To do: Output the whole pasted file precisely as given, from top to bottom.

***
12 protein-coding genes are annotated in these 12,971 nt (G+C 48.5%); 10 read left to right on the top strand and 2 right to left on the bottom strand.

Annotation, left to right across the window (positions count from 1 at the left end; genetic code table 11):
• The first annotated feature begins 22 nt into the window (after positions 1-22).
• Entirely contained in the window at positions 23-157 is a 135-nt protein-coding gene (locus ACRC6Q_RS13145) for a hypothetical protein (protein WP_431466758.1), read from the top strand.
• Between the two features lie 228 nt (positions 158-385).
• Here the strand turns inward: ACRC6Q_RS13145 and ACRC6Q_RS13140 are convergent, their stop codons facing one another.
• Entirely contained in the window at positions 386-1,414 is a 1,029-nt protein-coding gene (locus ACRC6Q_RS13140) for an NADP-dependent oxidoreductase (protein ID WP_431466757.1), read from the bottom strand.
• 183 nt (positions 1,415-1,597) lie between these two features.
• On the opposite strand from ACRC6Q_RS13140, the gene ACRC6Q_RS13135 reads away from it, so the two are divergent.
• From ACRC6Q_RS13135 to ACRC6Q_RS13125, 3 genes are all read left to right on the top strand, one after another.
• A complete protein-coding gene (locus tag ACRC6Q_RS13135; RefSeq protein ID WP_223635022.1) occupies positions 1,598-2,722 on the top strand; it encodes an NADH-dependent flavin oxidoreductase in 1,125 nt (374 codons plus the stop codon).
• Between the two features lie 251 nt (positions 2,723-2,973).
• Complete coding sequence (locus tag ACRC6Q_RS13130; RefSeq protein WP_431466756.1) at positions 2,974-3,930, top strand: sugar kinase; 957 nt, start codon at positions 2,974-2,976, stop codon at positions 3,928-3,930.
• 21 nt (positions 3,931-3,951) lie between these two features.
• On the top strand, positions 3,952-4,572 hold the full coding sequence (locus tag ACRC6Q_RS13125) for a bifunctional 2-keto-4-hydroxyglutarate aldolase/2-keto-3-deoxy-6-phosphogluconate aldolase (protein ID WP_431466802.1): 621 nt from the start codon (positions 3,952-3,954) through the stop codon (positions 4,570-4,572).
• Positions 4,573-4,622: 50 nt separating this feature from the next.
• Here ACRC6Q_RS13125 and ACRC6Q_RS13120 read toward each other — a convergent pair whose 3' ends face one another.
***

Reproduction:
12 protein-coding genes are annotated in these 12,971 nt (G+C 48.5%); 10 read left to right on the top strand and 2 right to left on the bottom strand.

Annotation, left to right across the window (positions count from 1 at the left end; genetic code table 11):
• The first annotated feature begins 22 nt into the window (after positions 1-22).
• Entirely contained in the window at positions 23-157 is a 135-nt protein-coding gene (locus ACRC6Q_RS13145) for a hypothetical protein (protein WP_431466758.1), read from the top strand.
• Between the two features lie 228 nt (positions 158-385).
• Here the strand turns inward: ACRC6Q_RS13145 and ACRC6Q_RS13140 are convergent, their stop codons facing one another.
• Entirely contained in the window at positions 386-1,414 is a 1,029-nt protein-coding gene (locus ACRC6Q_RS13140) for an NADP-dependent oxidoreductase (protein ID WP_431466757.1), read from the bottom strand.
• 183 nt (positions 1,415-1,597) lie between these two features.
• On the opposite strand from ACRC6Q_RS13140, the gene ACRC6Q_RS13135 reads away from it, so the two are divergent.
• From ACRC6Q_RS13135 to ACRC6Q_RS13125, 3 genes are all read left to right on the top strand, one after another.
• A complete protein-coding gene (locus tag ACRC6Q_RS13135; RefSeq protein ID WP_223635022.1) occupies positions 1,598-2,722 on the top strand; it encodes an NADH-dependent flavin oxidoreductase in 1,125 nt (374 codons plus the stop codon).
• Between the two features lie 251 nt (positions 2,723-2,973).
• Complete coding sequence (locus tag ACRC6Q_RS13130; RefSeq protein WP_431466756.1) at positions 2,974-3,930, top strand: sugar kinase; 957 nt, start codon at positions 2,974-2,976, stop codon at positions 3,928-3,930.
• 21 nt (positions 3,931-3,951) lie between these two features.
• On the top strand, positions 3,952-4,572 hold the full coding sequence (locus tag ACRC6Q_RS13125) for a bifunctional 2-keto-4-hydroxyglutarate aldolase/2-keto-3-deoxy-6-phosphogluconate aldolase (protein ID WP_431466802.1): 621 nt from the start codon (positions 3,952-3,954) through the stop codon (positions 4,570-4,572).
• Positions 4,573-4,622: 50 nt separating this feature from the next.
• Here ACRC6Q_RS13125 and ACRC6Q_RS13120 read toward each other — a convergent pair whose 3' ends face one another.